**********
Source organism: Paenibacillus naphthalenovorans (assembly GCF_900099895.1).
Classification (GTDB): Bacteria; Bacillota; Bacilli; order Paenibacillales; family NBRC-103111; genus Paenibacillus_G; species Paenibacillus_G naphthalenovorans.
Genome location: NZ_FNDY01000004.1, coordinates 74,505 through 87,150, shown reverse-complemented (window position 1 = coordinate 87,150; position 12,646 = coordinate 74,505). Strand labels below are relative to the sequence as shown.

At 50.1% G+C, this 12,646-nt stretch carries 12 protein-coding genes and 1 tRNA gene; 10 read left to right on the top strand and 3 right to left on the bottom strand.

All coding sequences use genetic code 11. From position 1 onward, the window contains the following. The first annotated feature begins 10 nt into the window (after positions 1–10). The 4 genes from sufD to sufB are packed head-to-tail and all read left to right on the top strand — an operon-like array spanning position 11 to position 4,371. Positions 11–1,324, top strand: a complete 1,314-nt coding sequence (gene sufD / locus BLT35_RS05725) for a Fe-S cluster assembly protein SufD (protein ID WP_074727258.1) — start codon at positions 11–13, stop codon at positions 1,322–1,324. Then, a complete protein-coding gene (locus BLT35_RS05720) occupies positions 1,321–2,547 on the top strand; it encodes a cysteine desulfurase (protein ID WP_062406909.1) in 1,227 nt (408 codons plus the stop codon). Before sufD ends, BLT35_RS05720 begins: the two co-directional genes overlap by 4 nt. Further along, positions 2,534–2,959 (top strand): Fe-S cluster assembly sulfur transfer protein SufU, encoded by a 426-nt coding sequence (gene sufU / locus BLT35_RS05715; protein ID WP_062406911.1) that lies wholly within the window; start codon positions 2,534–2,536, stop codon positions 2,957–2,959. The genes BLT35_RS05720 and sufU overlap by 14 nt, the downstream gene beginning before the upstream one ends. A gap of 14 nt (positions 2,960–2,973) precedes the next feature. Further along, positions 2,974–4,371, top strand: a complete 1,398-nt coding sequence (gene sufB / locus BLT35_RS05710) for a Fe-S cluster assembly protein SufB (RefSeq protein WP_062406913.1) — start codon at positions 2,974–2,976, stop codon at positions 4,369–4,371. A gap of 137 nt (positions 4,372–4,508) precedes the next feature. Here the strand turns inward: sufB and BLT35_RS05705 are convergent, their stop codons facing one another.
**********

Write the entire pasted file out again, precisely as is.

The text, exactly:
Source organism: Paenibacillus naphthalenovorans (assembly GCF_900099895.1).
Classification (GTDB): Bacteria; Bacillota; Bacilli; order Paenibacillales; family NBRC-103111; genus Paenibacillus_G; species Paenibacillus_G naphthalenovorans.
Genome location: NZ_FNDY01000004.1, coordinates 74,505 through 87,150, shown reverse-complemented (window position 1 = coordinate 87,150; position 12,646 = coordinate 74,505). Strand labels below are relative to the sequence as shown.

At 50.1% G+C, this 12,646-nt stretch carries 12 protein-coding genes and 1 tRNA gene; 10 read left to right on the top strand and 3 right to left on the bottom strand.

All coding sequences use genetic code 11. From position 1 onward, the window contains the following. The first annotated feature begins 10 nt into the window (after positions 1–10). The 4 genes from sufD to sufB are packed head-to-tail and all read left to right on the top strand — an operon-like array spanning position 11 to position 4,371. Positions 11–1,324, top strand: a complete 1,314-nt coding sequence (gene sufD / locus BLT35_RS05725) for a Fe-S cluster assembly protein SufD (protein ID WP_074727258.1) — start codon at positions 11–13, stop codon at positions 1,322–1,324. Then, a complete protein-coding gene (locus BLT35_RS05720) occupies positions 1,321–2,547 on the top strand; it encodes a cysteine desulfurase (protein ID WP_062406909.1) in 1,227 nt (408 codons plus the stop codon). Before sufD ends, BLT35_RS05720 begins: the two co-directional genes overlap by 4 nt. Further along, positions 2,534–2,959 (top strand): Fe-S cluster assembly sulfur transfer protein SufU, encoded by a 426-nt coding sequence (gene sufU / locus BLT35_RS05715; protein ID WP_062406911.1) that lies wholly within the window; start codon positions 2,534–2,536, stop codon positions 2,957–2,959. The genes BLT35_RS05720 and sufU overlap by 14 nt, the downstream gene beginning before the upstream one ends. A gap of 14 nt (positions 2,960–2,973) precedes the next feature. Further along, positions 2,974–4,371, top strand: a complete 1,398-nt coding sequence (gene sufB / locus BLT35_RS05710) for a Fe-S cluster assembly protein SufB (RefSeq protein WP_062406913.1) — start codon at positions 2,974–2,976, stop codon at positions 4,369–4,371. A gap of 137 nt (positions 4,372–4,508) precedes the next feature. Here the strand turns inward: sufB and BLT35_RS05705 are convergent, their stop codons facing one another.